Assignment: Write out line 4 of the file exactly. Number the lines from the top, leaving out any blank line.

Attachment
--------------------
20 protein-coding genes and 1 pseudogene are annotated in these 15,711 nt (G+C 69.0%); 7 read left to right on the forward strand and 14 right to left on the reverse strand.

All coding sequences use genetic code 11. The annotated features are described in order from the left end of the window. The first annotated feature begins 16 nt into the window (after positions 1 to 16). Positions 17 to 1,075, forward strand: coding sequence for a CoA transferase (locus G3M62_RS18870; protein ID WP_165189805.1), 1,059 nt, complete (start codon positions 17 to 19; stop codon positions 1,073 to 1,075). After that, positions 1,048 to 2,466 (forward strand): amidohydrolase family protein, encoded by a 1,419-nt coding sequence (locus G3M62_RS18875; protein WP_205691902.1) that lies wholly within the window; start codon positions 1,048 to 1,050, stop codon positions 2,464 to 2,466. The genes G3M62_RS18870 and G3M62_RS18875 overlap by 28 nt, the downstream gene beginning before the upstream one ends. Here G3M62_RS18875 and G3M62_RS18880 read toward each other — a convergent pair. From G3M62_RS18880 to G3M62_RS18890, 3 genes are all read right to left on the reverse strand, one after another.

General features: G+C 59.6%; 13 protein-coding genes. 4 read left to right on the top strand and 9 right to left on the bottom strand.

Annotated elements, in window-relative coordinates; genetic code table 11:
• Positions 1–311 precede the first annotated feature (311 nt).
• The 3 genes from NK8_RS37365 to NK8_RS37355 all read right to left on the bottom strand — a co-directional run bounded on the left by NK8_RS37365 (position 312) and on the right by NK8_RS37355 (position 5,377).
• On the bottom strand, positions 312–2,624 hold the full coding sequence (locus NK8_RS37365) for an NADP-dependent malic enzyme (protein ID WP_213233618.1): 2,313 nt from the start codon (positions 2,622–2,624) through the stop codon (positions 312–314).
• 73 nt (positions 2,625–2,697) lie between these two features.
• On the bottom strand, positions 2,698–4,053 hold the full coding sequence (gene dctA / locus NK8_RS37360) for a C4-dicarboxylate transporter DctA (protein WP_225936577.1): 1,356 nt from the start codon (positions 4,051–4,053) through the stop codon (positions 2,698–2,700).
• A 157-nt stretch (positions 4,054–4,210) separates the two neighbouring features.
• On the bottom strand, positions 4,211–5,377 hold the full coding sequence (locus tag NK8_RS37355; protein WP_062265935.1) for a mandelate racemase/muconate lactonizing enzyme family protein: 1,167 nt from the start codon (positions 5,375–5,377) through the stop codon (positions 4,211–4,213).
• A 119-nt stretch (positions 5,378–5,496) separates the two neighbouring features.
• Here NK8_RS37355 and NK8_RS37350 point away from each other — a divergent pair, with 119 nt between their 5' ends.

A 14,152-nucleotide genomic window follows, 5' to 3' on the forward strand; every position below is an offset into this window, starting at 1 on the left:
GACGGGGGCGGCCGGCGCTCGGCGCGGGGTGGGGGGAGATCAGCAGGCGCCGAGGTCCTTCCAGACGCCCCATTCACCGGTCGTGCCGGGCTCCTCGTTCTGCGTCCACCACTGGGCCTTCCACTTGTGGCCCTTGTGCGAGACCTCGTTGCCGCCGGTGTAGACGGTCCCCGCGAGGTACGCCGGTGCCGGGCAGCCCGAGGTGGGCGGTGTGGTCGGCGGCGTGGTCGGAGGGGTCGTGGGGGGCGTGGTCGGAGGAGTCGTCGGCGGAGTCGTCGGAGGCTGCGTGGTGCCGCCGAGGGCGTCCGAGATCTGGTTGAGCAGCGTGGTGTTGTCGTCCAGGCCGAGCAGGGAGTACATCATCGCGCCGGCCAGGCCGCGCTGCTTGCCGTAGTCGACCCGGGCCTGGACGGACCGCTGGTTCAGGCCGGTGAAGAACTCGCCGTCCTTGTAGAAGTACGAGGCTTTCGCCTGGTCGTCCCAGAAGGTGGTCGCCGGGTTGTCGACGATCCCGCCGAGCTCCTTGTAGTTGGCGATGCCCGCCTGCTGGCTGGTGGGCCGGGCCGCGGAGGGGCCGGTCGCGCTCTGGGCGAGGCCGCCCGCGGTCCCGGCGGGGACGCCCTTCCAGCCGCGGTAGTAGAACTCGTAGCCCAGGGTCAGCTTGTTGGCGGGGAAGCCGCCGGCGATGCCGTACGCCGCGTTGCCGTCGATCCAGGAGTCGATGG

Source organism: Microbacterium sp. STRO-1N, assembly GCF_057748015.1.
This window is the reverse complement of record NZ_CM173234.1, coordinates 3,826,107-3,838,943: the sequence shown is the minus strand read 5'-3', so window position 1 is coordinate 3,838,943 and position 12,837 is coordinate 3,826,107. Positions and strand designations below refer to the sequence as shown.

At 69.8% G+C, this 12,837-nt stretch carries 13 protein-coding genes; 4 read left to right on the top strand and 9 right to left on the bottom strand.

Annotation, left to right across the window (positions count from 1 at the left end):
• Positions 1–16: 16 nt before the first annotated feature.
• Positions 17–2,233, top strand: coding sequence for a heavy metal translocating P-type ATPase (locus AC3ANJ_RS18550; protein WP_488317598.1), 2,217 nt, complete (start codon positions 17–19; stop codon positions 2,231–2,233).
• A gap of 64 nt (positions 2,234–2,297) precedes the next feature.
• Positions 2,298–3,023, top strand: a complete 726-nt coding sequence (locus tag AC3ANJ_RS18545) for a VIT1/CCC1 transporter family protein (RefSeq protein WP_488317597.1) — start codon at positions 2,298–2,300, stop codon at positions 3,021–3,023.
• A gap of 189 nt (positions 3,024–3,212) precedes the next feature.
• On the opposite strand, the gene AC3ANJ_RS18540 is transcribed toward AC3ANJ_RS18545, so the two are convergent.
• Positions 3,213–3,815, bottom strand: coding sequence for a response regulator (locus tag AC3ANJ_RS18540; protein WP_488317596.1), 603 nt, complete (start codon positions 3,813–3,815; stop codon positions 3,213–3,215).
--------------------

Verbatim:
Annotated elements, in window-relative coordinates; genetic code table 11: